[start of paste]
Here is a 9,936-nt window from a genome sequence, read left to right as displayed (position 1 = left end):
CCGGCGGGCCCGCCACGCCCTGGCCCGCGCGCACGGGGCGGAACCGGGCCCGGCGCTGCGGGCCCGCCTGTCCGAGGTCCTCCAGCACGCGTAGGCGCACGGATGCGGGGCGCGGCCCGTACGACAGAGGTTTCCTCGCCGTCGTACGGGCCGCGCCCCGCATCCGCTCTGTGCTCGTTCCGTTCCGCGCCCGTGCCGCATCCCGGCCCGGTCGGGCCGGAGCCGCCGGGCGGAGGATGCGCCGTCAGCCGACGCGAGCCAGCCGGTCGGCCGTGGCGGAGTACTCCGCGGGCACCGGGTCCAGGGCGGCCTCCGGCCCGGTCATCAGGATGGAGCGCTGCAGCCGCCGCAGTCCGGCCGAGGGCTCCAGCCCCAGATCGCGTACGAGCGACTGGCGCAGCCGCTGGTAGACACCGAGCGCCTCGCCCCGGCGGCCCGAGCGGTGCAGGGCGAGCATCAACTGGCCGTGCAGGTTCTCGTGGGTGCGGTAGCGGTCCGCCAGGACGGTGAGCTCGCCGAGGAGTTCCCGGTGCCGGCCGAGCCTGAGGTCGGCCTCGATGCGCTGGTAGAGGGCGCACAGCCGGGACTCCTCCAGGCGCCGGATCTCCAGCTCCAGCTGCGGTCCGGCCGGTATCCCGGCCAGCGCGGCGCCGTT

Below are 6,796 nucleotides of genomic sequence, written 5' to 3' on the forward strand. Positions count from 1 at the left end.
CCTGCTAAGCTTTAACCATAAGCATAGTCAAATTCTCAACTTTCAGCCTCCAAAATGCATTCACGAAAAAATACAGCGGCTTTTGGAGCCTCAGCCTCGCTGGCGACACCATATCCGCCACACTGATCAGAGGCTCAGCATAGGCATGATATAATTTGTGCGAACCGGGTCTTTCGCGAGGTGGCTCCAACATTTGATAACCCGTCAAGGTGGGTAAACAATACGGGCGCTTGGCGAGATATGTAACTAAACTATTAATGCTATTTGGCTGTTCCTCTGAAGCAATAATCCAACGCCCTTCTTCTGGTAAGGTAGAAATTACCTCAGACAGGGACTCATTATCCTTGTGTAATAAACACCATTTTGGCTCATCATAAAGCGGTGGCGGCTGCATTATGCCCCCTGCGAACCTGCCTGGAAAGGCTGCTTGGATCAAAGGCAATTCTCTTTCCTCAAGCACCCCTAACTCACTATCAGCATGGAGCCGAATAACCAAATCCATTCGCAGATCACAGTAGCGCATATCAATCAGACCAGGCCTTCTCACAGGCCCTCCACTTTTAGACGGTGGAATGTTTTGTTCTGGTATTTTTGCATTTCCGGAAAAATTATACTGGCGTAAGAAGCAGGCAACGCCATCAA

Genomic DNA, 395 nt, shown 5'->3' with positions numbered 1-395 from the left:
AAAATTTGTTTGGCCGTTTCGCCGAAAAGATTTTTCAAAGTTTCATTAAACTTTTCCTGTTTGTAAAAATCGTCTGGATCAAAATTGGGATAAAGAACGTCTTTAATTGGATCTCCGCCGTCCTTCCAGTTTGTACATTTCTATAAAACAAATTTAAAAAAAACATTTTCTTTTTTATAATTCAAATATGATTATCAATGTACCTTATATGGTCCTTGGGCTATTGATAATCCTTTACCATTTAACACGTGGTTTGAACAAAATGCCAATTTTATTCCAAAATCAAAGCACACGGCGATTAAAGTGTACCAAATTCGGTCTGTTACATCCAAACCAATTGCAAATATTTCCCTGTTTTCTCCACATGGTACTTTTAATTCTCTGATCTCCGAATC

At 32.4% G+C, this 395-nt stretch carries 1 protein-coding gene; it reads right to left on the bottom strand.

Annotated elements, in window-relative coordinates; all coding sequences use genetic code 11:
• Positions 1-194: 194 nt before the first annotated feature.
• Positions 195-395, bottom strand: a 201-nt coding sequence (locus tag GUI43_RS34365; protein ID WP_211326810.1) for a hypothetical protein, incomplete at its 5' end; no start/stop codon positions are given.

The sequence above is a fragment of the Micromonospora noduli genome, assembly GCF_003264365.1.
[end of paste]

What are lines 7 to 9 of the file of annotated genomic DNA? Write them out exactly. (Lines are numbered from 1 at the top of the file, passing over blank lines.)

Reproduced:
At 32.4% G+C, this 395-nt stretch carries 1 protein-coding gene; it reads right to left on the bottom strand.

Annotated elements, in window-relative coordinates; all coding sequences use genetic code 11:
• Positions 1-194: 194 nt before the first annotated feature.